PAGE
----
Smart CEOs Aren’t Waiting For Washington To Fix The HealthCare Crisis

When the U.S. Senate rejected a bill that would have repealed parts of the Affordable Care Act and subsequent reform efforts tanked, it became clear that the nation’s healthcare system won’t see meaningful reform this year—or next.

Innovation demands taking risks, which is hard to do when you’re ducking for cover, says Avik Roy, president of the Foundation for Research on Equal Opportunity, an Austin-based think tank. “CEOs are cautious and reluctant to do anything that might rock the boat on health benefits because they fear there will be a backlash among employees,” he says. “I respect that concern and the need to make sure employees are happy, but at the end of the day, they will be happy if you can increase their compensation because your healthcare costs are lower than your competition’s. There’s too much fear and not enough courage and innovation.”

Helman adds that doing nothing to address rising costs can have a lasting, if not permanent, effect on future bottom-line costs. “That inaction has a compounded future cost. You take a year off and you never get that back. Because guess what? Inflation didn’t take a year off.”

Calling on Consumers
Employers continue to offload some of the burden with high-deductible plans and health savings accounts (HSAs), which shift more control and responsibility to employees. In 2017, 55 percent of employers offered an HSA, up from 42 percent in 2013, according to the Society for Human Resource Management. Helman says that a year in which premiums don’t go up generally is a perfect time to impose a modest increase in employee premiums, so that when they go up the following year, the bite will be less painful.

“But employers know there’s a limit to that,” says Ron Williams, former CEO of Aetna and a board member at Boeing and Johnson & Johnson, who notes that cost-sharing can only take one so far. “The real question is how do companies get better value out of the money they are spending?”

The more innovative approaches move away from the classic fee-for-service model that rewards quantity over quality toward value-based reimbursement. With bundled payments, for example, providers receive one fee for all the care required to treat a patient’s medical condition. “From pre-op to surgery to post-op physical therapy, it’s one fee,” says Brian Marcotte, CEO of the National Business Group on Health (NBGH). “If it gets screwed up, you don’t pay again. That’s a more value-based arrangement.”

Chuck Ludmer, principal at tax advisory firm CohnReznick, says he is working with third-party firms to negotiate costs with providers using a method called focused average cost tracking, which caps expenses based on what Medicare/Medicaid would reimburse. “They can bring the costs down by as much as 30 percent,” he says. Benefits consulting firms have also sprung up, offering employers a way to dramatically slash hospital bills.

One way for self-insured employers to experiment with bundling is to work with an accountable care organization (ACO), a network of providers who share responsibility for quality and cost of care. Because they are rewarded both for positive outcomes and for efficiency, typically in the form of bonuses, they’re incentivized to give only the quality care that’s needed. According to the most recent survey from NBGH, 20 percent of large employers are currently experimenting with ACOs, and that number will rise to 50 percent by 2020.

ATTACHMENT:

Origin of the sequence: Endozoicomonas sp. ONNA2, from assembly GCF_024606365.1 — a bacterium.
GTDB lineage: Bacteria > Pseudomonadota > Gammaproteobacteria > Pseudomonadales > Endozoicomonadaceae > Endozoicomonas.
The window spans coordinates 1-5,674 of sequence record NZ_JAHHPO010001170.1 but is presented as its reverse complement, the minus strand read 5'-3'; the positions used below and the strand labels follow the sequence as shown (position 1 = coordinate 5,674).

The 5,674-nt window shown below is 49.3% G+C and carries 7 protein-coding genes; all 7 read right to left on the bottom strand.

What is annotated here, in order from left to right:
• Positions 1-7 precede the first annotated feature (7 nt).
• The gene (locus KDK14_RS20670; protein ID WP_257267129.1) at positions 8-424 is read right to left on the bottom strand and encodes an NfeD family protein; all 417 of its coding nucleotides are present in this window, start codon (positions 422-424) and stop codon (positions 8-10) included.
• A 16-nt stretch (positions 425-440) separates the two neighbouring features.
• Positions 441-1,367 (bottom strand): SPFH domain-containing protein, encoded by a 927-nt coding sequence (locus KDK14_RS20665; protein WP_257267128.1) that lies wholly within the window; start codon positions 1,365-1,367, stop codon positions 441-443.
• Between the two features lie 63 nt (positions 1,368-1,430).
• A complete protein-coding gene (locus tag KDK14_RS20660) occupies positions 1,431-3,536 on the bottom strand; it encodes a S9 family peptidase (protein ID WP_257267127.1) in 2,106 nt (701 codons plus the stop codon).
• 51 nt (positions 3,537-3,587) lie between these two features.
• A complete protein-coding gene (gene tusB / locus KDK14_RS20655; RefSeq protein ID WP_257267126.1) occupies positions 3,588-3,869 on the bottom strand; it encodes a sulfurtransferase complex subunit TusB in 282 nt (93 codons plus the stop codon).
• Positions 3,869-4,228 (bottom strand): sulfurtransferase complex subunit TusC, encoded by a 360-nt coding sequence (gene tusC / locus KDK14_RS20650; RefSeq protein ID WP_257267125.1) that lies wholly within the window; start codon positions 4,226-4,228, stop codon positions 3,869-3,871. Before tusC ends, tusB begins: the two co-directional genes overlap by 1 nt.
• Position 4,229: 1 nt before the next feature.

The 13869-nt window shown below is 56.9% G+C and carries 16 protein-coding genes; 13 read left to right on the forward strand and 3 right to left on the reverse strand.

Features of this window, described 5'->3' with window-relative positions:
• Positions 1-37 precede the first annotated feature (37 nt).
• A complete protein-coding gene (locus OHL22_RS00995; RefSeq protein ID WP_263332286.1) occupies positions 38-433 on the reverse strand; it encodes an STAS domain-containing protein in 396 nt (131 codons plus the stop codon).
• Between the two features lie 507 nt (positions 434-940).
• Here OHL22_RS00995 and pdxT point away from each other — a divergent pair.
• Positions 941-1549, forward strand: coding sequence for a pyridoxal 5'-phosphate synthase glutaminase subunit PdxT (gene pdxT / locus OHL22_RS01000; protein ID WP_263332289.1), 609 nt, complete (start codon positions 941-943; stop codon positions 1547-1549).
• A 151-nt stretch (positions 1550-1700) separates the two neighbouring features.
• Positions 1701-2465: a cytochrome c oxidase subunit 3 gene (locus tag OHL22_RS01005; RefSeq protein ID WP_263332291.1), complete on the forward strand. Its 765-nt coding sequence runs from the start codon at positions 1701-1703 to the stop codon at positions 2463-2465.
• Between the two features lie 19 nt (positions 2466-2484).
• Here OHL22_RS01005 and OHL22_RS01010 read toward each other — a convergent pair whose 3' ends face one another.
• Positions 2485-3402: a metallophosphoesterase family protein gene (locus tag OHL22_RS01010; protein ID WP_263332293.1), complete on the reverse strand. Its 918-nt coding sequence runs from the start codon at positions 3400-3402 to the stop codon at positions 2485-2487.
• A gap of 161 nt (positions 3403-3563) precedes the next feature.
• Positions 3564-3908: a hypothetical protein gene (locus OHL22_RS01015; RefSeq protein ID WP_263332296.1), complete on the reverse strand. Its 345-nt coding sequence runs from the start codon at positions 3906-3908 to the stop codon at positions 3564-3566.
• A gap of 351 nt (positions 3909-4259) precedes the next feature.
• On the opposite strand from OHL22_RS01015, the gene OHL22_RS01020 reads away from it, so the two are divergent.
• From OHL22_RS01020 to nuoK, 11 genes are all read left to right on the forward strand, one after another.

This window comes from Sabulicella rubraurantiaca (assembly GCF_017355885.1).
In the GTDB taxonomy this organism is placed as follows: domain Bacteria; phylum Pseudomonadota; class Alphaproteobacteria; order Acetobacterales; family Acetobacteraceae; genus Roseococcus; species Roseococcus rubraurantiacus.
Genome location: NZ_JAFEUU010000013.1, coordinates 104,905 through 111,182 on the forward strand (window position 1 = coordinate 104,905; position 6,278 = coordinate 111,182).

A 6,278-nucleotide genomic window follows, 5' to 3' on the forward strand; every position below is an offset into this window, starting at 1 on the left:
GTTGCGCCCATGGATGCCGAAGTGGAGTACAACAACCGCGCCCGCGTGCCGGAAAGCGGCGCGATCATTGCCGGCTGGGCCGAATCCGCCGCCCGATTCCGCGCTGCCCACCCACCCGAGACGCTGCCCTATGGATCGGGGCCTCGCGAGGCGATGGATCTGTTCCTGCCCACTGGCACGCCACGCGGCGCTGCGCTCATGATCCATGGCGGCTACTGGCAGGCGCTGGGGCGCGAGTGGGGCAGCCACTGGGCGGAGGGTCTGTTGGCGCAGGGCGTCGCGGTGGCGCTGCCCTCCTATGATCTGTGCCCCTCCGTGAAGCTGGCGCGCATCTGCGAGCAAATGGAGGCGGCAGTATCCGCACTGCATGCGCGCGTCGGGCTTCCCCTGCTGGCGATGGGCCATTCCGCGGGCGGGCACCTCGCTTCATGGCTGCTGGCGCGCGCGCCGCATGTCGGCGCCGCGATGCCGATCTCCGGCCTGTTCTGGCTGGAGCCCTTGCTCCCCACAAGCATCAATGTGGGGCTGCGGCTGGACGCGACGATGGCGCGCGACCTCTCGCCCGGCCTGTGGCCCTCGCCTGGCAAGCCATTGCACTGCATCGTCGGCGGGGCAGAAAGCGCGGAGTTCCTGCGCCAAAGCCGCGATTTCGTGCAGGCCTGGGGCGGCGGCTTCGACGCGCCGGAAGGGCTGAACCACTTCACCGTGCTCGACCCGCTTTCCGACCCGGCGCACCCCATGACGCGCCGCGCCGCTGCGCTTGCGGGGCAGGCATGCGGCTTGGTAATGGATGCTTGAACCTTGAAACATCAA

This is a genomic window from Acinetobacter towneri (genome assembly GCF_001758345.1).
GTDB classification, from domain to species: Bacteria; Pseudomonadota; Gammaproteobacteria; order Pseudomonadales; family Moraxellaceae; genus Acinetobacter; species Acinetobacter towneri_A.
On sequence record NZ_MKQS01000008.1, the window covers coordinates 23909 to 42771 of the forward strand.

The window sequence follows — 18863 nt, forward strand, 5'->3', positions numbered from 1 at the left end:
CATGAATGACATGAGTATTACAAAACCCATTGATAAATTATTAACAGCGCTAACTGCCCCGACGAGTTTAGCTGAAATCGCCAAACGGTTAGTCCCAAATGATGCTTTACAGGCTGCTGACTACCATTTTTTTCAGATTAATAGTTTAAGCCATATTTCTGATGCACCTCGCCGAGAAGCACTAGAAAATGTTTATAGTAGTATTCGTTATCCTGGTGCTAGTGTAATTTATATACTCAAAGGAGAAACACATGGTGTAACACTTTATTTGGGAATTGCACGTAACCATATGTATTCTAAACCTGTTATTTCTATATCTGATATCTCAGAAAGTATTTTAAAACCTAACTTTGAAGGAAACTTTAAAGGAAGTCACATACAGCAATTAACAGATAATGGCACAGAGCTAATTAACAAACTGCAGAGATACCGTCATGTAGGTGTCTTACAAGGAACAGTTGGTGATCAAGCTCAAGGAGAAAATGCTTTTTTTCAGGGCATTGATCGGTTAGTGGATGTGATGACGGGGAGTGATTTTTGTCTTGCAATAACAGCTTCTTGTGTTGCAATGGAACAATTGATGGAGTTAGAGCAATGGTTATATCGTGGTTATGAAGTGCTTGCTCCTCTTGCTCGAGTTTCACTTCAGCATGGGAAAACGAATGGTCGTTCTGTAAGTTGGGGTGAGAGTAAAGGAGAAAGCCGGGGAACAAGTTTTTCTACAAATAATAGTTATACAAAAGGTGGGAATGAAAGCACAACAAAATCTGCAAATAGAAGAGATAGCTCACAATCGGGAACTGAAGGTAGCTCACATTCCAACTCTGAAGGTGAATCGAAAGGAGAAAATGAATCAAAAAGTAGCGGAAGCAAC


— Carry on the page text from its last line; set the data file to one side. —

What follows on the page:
Efforts are also underway at companies of all sizes to bring down consumption of healthcare through alternative delivery, such as telemedicine, and workplace wellness initiatives. Stead swears by the carrot method and credits IHS’s health incentives—which have a 70 percent participation rate—for the fact that the company has raised employee premiums only once in five years. “The key is you have to start with an assumption that it will take five years to break even,” he says, noting that companies often scrap wellness plans when they don’t see results in two years. “But it really does take that long to educate people.”

The Search for Value
“It’s incredibly difficult to calculate an ROI for wellness,” syas Linda Keller, COO of employee benefits for global insurance brokerage Hub International, who says she sees the language moving away from ROI and toward VOI, or value for investment. “If you can organize it around engagement, your [company] will see the value because that improved morale results in decreased absenteeism and improved productivity.” Hub’s annual survey of companies with 50–1,000 employees found that 54 percent cited morale as their most improved metric from implementing workplace wellness programs.

According to Transamerica’s survey, 70 percent of employers said their wellness programs had a positive effect on cost. “Facts are our friends,” says Stead. “If you measure it, you’ll see it.”

CEO involvement is also key—though rare. Williams recalls a meeting of CEOs during which he asked how many of the participants knew how to reach the person responsible for the company’s supply chain. “All the hands went up, even if that person was two levels down. Then I asked how many know the name, location and number of the person responsible for purchasing healthcare benefits in their organization. I didn’t get a lot of hands.”

He likens healthcare to IT, which was also once seen as a specialized area. “Most companies recognize that IT is a central vector of the business, and they don’t leave their digital strategy to a unique part of the business. It is the business,” he says. “Now they just have to think that way about healthcare.”

Read more: Self-Insurance Is Not Just For Big-Caps

  • Get the CEO Briefing

    Sign up today to get weekly access to the latest issues affecting CEOs in every industry
  • upcoming events